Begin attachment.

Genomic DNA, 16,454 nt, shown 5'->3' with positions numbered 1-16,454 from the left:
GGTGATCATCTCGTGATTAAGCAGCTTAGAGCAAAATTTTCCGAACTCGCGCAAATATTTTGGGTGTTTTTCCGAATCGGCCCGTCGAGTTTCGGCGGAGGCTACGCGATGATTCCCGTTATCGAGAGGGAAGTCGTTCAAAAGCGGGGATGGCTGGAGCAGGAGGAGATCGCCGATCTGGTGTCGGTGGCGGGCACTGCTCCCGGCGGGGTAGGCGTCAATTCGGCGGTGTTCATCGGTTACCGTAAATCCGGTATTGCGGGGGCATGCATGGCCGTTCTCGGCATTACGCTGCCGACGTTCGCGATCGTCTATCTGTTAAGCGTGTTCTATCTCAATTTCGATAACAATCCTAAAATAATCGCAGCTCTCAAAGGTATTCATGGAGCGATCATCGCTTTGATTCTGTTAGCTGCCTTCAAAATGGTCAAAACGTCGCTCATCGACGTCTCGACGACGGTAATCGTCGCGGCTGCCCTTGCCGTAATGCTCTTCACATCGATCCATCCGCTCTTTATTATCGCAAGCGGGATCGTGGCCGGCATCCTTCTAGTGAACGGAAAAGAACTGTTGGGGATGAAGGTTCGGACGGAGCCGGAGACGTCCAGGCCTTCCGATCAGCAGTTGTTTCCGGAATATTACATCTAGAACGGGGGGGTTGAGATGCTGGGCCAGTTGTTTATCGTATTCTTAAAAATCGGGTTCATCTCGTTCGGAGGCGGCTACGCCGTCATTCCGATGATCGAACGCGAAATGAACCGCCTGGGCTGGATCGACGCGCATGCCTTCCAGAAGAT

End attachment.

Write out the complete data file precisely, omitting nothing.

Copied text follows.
Genomic DNA, 16,454 nt, shown 5'->3' with positions numbered 1-16,454 from the left:
GGTGATCATCTCGTGATTAAGCAGCTTAGAGCAAAATTTTCCGAACTCGCGCAAATATTTTGGGTGTTTTTCCGAATCGGCCCGTCGAGTTTCGGCGGAGGCTACGCGATGATTCCCGTTATCGAGAGGGAAGTCGTTCAAAAGCGGGGATGGCTGGAGCAGGAGGAGATCGCCGATCTGGTGTCGGTGGCGGGCACTGCTCCCGGCGGGGTAGGCGTCAATTCGGCGGTGTTCATCGGTTACCGTAAATCCGGTATTGCGGGGGCATGCATGGCCGTTCTCGGCATTACGCTGCCGACGTTCGCGATCGTCTATCTGTTAAGCGTGTTCTATCTCAATTTCGATAACAATCCTAAAATAATCGCAGCTCTCAAAGGTATTCATGGAGCGATCATCGCTTTGATTCTGTTAGCTGCCTTCAAAATGGTCAAAACGTCGCTCATCGACGTCTCGACGACGGTAATCGTCGCGGCTGCCCTTGCCGTAATGCTCTTCACATCGATCCATCCGCTCTTTATTATCGCAAGCGGGATCGTGGCCGGCATCCTTCTAGTGAACGGAAAAGAACTGTTGGGGATGAAGGTTCGGACGGAGCCGGAGACGTCCAGGCCTTCCGATCAGCAGTTGTTTCCGGAATATTACATCTAGAACGGGGGGGTTGAGATGCTGGGCCAGTTGTTTATCGTATTCTTAAAAATCGGGTTCATCTCGTTCGGAGGCGGCTACGCCGTCATTCCGATGATCGAACGCGAAATGAACCGCCTGGGCTGGATCGACGCGCATGCCTTCCAGAAGAT